What price bumper harvests?
The misconception that artificial fertilizer applications give rise
to consistent high yields is very apparent now. Bumper yields in coconut
make growers feel all very smug about it but it has been growers'
experience that such good news is only temporary. Sooner than later crop
yields tend to decline.
Weedicides and pesticides application on coconut land have and all
other ruined both soil and biodiversity which otherwise contribute
heavily to increased productivity. In India studies have shown that in
the long term, shade grown coffee plantations can be more productive
than their full sun counterparts. The full sun plantation may achieve
very high productivity levels for short periods but this requires high
inputs of fertilizer and weedicides according to some Indian
agriculturists. Generally, however, productivity declines after a
relatively short period and trees must be replaced. In contrast, for
example, coffee grown under shade remains productive over long time.
Support for productivity comes from interspersed trees, often
leguminous varieties that supply a portion of the hydrogen requirements.
In addition, the shade controls weed growth reducing the need for
herbicide input and can also contribute to disease prevention.
In addition to reduced productivity in the long term arising out of
inorganic chemical application, damage brought on the soil itself is
tremendous. In both instances growers are compelled to grow short-term
crop varieties which unlike the older plantations are genetically
manoeuvred in a manner necessitating inorganic input decided by external
Thus we see the constant demand for inorganic chemicals on the rise
with inter-national chemical companies standing to gain.
A glaring example in damaged crop varieties, is paddy. Where have all
the 'Pachcha Perumal,' 'Heenatihaal' and what not gone. Limited
quantities of such today lie not in fields but neatly lodged in gene
banks of to the Agriculture Department.
As this writer researched this subject's present status it was
revealed how supposedly improved varieties have come in for purposes of
"greater output" - a short-term reality and long-term myth.
The latest victim in this "greater output" exercise is the Red Lady
papaw variety which has now been completely effaced and replaced by the
exceptionally sweet yellow-coloured local papaw.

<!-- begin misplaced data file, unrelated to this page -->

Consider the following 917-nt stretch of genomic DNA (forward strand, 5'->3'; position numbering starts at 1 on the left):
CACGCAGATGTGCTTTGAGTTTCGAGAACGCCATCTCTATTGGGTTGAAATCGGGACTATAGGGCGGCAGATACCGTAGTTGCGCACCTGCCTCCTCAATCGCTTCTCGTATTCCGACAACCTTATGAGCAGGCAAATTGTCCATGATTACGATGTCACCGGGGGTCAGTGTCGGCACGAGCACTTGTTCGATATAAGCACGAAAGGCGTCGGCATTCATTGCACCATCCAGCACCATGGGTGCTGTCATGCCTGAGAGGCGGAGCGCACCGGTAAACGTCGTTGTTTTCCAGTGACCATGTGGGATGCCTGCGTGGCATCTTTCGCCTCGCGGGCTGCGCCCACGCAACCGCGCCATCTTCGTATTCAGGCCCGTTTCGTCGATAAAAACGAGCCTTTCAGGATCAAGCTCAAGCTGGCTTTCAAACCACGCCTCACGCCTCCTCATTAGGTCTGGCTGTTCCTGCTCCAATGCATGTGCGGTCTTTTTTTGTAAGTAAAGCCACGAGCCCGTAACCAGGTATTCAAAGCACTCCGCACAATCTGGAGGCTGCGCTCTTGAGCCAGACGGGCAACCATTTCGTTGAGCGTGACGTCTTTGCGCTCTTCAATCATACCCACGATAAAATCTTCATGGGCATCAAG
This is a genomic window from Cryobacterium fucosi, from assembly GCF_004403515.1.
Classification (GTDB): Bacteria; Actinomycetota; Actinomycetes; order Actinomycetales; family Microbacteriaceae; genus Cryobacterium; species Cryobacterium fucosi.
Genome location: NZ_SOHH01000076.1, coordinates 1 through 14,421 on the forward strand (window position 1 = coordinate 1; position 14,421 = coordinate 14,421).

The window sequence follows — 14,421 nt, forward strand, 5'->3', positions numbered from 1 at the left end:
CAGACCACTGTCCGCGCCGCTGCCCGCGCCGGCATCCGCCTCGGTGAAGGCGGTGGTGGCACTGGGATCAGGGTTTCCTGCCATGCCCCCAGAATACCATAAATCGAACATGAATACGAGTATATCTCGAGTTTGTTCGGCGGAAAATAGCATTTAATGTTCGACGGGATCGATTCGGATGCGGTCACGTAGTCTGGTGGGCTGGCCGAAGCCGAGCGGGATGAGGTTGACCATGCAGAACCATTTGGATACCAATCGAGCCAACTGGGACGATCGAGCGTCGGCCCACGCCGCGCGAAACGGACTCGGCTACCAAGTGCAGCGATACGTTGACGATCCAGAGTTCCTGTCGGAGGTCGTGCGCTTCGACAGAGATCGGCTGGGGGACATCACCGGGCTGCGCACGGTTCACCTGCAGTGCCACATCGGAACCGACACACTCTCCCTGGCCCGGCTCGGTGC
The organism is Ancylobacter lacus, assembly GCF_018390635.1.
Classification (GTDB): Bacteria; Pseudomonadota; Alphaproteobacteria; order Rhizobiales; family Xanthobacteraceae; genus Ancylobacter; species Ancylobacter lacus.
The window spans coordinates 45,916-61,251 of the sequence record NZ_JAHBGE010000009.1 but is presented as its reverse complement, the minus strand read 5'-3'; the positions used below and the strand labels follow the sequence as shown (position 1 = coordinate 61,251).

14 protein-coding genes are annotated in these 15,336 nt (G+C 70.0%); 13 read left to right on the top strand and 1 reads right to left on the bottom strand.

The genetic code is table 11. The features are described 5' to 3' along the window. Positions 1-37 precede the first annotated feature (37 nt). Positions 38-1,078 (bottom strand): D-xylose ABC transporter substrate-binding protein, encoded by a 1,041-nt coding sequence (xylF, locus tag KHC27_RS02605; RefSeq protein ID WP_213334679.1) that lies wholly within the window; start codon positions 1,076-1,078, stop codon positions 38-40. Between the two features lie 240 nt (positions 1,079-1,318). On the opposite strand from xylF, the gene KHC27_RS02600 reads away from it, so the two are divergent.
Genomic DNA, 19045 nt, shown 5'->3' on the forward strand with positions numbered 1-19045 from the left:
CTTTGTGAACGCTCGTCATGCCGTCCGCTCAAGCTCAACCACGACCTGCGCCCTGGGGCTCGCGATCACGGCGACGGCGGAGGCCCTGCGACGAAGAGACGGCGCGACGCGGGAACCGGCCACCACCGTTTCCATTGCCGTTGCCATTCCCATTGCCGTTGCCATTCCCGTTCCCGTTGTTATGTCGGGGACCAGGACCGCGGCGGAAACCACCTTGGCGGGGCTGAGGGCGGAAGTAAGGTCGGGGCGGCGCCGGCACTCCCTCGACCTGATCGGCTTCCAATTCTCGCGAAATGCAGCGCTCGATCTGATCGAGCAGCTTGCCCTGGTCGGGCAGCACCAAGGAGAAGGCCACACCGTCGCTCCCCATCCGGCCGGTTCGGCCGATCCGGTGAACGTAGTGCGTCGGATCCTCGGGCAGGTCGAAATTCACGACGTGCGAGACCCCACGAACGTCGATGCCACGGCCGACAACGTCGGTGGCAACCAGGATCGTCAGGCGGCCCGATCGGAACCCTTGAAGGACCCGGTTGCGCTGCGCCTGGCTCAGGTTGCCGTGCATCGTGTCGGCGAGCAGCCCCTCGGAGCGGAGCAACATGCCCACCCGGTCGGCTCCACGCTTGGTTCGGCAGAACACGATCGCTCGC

The fate befallen this local papaw variety is akin to what happened
to Sri Lanka's traditional rice varieties. Many farmer attempts to
cultivate traditional varieties has ended in failure. The soil is most
irresponsive to its growth due to damage done by constant inorganic
chemical application. Not a single paddy field in this country today
retains soil originality and whether we like it or not we are compelled
into inorganic chemical usage for all crops without the exception of
even a single.
There is also a counter argument put forward which advocates the
current trend in the agricultural layout. Traditional varieties it is
said are most unconducive to feed rising numbers.
So which way do we go? Plantations with greater productivity in the
short-term risking long-term effects on such or the traditional
varieties with reduced output unable to feed the teeming millions.
Having arrived at such crossroads the time has come for sustainability
A paradigm shift from agri-business to agro-sustainability, from
pecuniary gain to sustenance is the hour's need.
Weaning even small time farmers away from inorganic chemicals is not
going to be an easy task for all of them including even home gardeners
firmly uphold the need to apply such. Its easy accessibility all neatly
packeted is yet another reason for its preference over organic manure,
the collection of which is time-consuming.
It is here that organizational intervention is needed in an
islandwide collection of organic manure from large scale dairies similar
to what supermarkets do in collecting glut produce. Small time dairy
owners could even deliver their collection at collecting centres on
their way to delivering milk.
Considering the smallness in size of this country soil contamination
is most swift. To ignite and spread is not a herculean task unlike in a
vast geographical expanse.
Farmer awareness on weed controlling and nutrient supplying plants
and creepers such as glydicidia and Buttala, need to be popularised.
Seeking magic numbers in crop production alone would not suffice
considering its long-term ill-effects on the soil and environment.